Mr. Eliot’s Martyrdom

Eliot’s Early Years

by Lyndall Gordon
Oxford University Press, 174 pp., $8.95

T.S. Eliot’s Personal Waste Land: Exorcism of the Demons

by James E. Miller Jr.
Pennsylvania State University Press, 176 pp., $12.95

T.S. Eliot: The Longer Poems

by Derek Traversi
Harcourt Brace Jovanovich, 238 pp., $3.95 (paper)

The strength of T.S. Eliot’s poetry depends on insights that mediate between morality and psychology. Eliot understood the shifting, paradoxical nature of our deepest emotions and judgments, and tried to embody this quality in his style. “All that concerned my family,” he once said, “was ‘right and wrong,’ what was ‘done and not done.’ ” It became the poet’s discovery that what is wrong when acted may be right when remembered, that today’s gladness justifies yesterday’s grief, and that religious serenity may be the upper side of skepticism.

Most of Eliot’s innovations of poetic technique strive to disorientate the reader. They give one a literary experience that follows the contours of reversible emotions. Reading Eliot’s lines sympathetically, one enters into a drama (often incomplete) of moral judgment imposing itself on a flux of contradictory moods. His ambitious effects are formal equivalents of the process by which insight interrupts experience.

The reason Eliot assigned such importance to ambiguous or paradoxical states is that he required high purpose to live by; and purpose involves choice. The eliciting of true decisions from evasive moods became for him a fundamental occupation. The people he grew up with were addicted to high-minded decisions “between duty and self-indulgence.” The affectionate claims of a talented, frustrated, overattentive mother led him to feel at once unworthy of his great opportunities and zealous to make the best use of them. Humble selfdoubt and immense aspiration were the obverse and reverse of his character.

Eliot came to make grave decisions secretly, and to disclose them suddenly, as if afraid that opposition might change his mind. His parents had no warning of Eliot’s first marriage, which followed his original meeting with the bride by only a couple of months. About the same time, he withdrew abruptly from the PhD course in philosophy at Harvard, although he had almost completed all the requirements for the degree.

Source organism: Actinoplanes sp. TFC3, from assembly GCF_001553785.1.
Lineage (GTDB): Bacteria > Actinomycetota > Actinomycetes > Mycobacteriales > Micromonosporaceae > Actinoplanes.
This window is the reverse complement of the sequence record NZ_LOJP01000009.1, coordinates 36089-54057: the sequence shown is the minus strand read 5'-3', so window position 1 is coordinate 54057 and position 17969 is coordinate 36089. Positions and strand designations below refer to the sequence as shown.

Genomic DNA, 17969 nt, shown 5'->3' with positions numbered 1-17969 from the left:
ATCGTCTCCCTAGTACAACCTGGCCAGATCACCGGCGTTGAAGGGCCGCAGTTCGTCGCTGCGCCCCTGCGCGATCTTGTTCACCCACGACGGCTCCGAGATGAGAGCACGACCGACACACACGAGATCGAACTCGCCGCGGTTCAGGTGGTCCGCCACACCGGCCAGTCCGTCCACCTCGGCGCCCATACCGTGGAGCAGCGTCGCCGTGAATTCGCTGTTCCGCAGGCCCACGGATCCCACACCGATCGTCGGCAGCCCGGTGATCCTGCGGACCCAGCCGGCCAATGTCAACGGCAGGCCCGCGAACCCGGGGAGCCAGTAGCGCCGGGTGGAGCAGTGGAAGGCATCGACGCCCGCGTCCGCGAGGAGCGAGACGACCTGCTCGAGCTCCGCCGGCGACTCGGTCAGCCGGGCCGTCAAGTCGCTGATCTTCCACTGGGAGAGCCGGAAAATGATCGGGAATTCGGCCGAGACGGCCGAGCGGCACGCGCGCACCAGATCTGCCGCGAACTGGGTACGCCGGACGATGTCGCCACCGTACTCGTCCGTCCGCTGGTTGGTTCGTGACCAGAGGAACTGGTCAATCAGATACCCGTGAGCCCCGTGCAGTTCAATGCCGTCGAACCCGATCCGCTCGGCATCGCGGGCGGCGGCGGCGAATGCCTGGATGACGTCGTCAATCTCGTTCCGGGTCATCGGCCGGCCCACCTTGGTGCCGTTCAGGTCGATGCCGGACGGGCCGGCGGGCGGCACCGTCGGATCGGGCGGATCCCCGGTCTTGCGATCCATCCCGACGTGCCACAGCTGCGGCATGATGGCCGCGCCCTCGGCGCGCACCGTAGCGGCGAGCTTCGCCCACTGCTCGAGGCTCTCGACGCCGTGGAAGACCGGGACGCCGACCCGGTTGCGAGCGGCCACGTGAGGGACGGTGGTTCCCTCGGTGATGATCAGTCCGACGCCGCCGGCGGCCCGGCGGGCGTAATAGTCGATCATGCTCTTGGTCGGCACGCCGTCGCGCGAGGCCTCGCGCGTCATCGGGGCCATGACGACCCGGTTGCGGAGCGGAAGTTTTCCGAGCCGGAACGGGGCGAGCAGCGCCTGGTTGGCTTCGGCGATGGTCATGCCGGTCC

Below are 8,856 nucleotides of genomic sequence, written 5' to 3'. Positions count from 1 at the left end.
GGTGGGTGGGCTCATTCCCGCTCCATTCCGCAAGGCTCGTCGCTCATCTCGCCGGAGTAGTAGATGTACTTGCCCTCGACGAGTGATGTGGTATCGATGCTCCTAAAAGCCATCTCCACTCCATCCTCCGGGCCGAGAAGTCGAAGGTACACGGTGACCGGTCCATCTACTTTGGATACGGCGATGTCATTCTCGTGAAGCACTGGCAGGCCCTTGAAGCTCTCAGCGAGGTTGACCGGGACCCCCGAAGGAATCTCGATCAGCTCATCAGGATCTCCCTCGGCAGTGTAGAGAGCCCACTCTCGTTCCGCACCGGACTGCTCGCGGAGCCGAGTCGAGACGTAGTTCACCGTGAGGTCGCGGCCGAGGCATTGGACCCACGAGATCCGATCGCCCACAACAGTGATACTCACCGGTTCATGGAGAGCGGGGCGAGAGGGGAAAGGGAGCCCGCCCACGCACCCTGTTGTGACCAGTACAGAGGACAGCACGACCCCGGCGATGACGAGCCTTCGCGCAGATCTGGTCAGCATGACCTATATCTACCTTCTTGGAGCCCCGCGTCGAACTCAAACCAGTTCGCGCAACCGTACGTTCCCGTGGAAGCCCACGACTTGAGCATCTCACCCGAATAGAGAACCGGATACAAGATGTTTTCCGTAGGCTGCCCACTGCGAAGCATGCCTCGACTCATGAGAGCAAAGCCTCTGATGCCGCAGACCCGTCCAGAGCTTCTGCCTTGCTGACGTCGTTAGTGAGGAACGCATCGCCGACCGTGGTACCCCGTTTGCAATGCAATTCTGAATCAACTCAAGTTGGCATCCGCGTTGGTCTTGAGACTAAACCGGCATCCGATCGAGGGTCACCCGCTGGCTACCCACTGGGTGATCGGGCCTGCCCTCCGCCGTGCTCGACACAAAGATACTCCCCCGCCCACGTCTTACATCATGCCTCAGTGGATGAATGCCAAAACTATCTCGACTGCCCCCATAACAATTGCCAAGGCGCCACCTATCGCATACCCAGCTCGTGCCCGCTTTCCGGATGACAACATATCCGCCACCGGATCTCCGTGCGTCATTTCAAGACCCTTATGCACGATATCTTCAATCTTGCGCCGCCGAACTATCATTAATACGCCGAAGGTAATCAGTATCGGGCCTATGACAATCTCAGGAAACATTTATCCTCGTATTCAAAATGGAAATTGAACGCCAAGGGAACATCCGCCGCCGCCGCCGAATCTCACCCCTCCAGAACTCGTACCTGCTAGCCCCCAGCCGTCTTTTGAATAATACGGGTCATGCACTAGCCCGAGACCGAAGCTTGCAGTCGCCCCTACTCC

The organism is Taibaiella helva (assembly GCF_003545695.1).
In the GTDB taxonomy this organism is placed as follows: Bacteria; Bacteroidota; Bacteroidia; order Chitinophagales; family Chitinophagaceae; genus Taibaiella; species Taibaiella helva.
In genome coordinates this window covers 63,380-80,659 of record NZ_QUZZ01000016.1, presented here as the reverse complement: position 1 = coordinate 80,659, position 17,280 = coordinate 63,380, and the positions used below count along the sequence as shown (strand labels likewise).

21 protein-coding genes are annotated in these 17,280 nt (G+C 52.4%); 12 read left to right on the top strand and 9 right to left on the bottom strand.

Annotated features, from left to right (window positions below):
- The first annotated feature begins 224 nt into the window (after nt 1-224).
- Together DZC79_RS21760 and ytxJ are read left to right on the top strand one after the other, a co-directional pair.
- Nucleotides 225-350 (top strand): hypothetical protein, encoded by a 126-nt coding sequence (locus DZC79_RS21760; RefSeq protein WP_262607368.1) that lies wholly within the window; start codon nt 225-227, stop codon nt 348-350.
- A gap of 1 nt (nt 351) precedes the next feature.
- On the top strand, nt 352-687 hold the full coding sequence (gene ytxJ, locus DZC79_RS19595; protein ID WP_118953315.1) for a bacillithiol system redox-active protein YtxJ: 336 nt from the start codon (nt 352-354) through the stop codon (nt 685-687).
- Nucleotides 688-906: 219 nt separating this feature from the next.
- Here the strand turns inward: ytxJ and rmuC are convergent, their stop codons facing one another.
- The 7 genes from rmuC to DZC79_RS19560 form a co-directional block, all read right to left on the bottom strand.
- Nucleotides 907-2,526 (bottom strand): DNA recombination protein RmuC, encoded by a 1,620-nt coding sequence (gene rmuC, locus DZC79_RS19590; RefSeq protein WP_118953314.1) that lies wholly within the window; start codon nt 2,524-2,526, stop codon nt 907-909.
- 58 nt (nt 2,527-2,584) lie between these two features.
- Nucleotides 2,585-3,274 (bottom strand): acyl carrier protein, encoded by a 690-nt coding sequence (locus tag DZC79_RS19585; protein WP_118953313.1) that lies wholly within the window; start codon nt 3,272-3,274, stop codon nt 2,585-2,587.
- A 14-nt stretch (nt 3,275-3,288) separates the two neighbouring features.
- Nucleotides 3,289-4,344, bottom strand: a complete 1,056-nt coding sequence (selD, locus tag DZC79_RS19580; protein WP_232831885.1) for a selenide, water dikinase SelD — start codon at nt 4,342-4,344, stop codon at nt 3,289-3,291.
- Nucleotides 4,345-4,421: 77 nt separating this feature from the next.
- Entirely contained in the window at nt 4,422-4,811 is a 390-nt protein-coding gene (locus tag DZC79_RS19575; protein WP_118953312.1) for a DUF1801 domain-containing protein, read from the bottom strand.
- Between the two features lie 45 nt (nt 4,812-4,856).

When Eliot determined to be baptized into the Church of England, he told only the priest and the men who were to be his godfathers. The ceremony took place in an isolated country church behind locked doors. When he made up his mind to leave his first wife, he did not advise her beforehand. While visiting America by himself, to deliver a series of lectures, he wrote to his solicitor, telling him to draw up a deed of separation and asking him to deliver to Vivienne a letter from Eliot explaining the decision.

Again, when he was to be married a second time, Eliot did not even warn John Hayward, whose apartment he had been sharing for over a decade. Eliot asked his solicitor to arrange a secret ceremony; and the couple were married by special license in an out-of-the-way London church at half-past six in the morning.

Such cautious impulsiveness points to large stores of diffidence. Evidently the poet could not risk exposure to the painful reactions that his choices might produce. He could not be sure of …

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Letters

Mr. Eliot’s Motives May 4, 1978

Eliot’s ‘Headland’ April 6, 1978